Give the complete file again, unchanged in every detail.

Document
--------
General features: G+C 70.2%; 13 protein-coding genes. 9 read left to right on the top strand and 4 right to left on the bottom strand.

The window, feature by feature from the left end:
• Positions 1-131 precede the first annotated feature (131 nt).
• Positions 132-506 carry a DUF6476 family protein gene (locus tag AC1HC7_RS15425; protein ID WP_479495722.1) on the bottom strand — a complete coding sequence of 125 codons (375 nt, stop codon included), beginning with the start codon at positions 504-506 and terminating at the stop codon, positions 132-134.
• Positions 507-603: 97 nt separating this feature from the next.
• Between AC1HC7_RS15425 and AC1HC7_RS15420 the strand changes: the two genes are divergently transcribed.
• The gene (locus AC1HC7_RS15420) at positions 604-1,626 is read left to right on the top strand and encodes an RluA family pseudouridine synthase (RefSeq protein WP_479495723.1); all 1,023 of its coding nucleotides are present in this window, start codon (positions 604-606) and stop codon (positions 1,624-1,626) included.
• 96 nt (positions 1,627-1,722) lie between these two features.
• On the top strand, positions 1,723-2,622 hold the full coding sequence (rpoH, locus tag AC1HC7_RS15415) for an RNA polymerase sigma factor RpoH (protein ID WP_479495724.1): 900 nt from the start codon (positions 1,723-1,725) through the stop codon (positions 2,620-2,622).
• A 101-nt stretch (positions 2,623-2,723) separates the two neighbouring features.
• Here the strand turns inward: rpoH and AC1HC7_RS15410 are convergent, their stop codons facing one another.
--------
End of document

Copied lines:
General features: G+C 70.2%; 13 protein-coding genes. 9 read left to right on the top strand and 4 right to left on the bottom strand.

The window, feature by feature from the left end:
• Positions 1-131 precede the first annotated feature (131 nt).
• Positions 132-506 carry a DUF6476 family protein gene (locus tag AC1HC7_RS15425; protein ID WP_479495722.1) on the bottom strand — a complete coding sequence of 125 codons (375 nt, stop codon included), beginning with the start codon at positions 504-506 and terminating at the stop codon, positions 132-134.
• Positions 507-603: 97 nt separating this feature from the next.
• Between AC1HC7_RS15425 and AC1HC7_RS15420 the strand changes: the two genes are divergently transcribed.
• The gene (locus AC1HC7_RS15420) at positions 604-1,626 is read left to right on the top strand and encodes an RluA family pseudouridine synthase (RefSeq protein WP_479495723.1); all 1,023 of its coding nucleotides are present in this window, start codon (positions 604-606) and stop codon (positions 1,624-1,626) included.
• 96 nt (positions 1,627-1,722) lie between these two features.
• On the top strand, positions 1,723-2,622 hold the full coding sequence (rpoH, locus tag AC1HC7_RS15415) for an RNA polymerase sigma factor RpoH (protein ID WP_479495724.1): 900 nt from the start codon (positions 1,723-1,725) through the stop codon (positions 2,620-2,622).
• A 101-nt stretch (positions 2,623-2,723) separates the two neighbouring features.
• Here the strand turns inward: rpoH and AC1HC7_RS15410 are convergent, their stop codons facing one another.